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Updated: 11/16/2013 08:00:02AM

Providing every child with a smile

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Chasetin Willis rolls his bicycle to his car after it was donated to him during the raffle at the Fifth Annual Wilie Bush Family Toy Drive last year. Amazien Darby won the bicycle and gave it to his friend.


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For the last three or four years, the Carver Recreation Center was packed full of children at the annual Bush Family Toy Drive, but that still isn’t good enough for Lisa Williams.

“I’m going to Winter Haven, Lake Wales, Lakeland, throughout Bartow, Mulberry and Fort Meade,” she said finding families for the drive, which is scheduled from 1-5 p.m. on Saturday, Dec. 21.

With the Carver center filled with toys every year and, this year, Williams, the chairman of the event, said there is something new.

“There’s going to a pre-party for the kids,” she said.

Beginning about 1 p.m., there will be games for the kids to play where the children can win prizes. Games, she said, similar to “Are you Smarter than a Fifth Grader.”

“We just want to be more positive for the kids,” she said.

With the theme of “Providing Every Child with a Smile,” the event just keeps getting larger, much to Williams’ surprise and glee. To one child who has been there every year, Williams asked last year, if you have everything you want, why do you come every year.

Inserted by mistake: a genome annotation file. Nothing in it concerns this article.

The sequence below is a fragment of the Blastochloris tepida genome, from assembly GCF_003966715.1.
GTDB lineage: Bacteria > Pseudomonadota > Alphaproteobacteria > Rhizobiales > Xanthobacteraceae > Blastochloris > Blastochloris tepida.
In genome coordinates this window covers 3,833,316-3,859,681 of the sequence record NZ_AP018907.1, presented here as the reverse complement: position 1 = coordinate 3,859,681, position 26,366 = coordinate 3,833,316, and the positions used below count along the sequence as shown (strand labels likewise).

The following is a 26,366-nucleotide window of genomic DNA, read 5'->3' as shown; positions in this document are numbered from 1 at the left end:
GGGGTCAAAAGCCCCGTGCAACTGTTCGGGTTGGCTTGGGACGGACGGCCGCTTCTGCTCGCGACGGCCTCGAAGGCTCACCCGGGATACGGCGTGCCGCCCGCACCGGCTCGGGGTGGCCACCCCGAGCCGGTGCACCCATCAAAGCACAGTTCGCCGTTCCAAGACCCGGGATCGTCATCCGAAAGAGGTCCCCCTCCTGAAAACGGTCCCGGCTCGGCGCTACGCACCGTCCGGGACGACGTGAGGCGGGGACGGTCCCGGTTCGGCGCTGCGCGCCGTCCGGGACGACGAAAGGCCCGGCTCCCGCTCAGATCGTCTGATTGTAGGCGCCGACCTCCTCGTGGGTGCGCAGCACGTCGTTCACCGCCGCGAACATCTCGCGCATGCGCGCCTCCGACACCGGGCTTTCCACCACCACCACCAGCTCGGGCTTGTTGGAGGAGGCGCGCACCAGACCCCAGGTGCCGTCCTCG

“He said he has a lot of fun here,” she said.

Donors seem to come back every year, but Williams said they are always looking for more. She is currently in the process of making boxes to drop off in businesses where people can put in items to be given away to children at the event. And, of course, she is looking for sponsors. This year, she said, one of the sponsors, Krispy Kreme from Orlando, is donating doughnuts and MidFlorida Credit Union has signed on to help.

“That’s 16 banks,” she said.

The toy drive, which may be the largest in terms of attendance in Polk County, was started by the Bush family and named for the late Bartow resident who was a preacher and the owner of a dry cleaning store. He is perhaps most known for his generosity where he was constantly helping. He not only delivered toys to children for Christmas, but he also paid for college for people in the community.

“When he died in 2008, 14 people came to us at the funeral and said they would have never finished college if it wasn’t for him,” Marshall Bush said last year.

It was about three years before Willie Bush died that his family turned his trips to needy families to help them at Christmas into the toy drive. Marshall Bush said they suggested to him why not set up the toy drive and have people come to them instead of traveling around and helping those in need.

It started slowly with only two or three people showing up the first year. The second year there were about 500 people who attended. There were about 600 the third year and about 1,000 have shown up every year since.

And, the spirit of Christmas really shows at the event. At last year’s event during the raffle where children patiently waited to see if their number was called, Amazien Darby, a 13-year-old, won a bicycle. When he went to get it, he saw that it may be a little small for him and almost immediately he pointed into the stands and gave the bicycle a 5-year-old Chasetin Willis.

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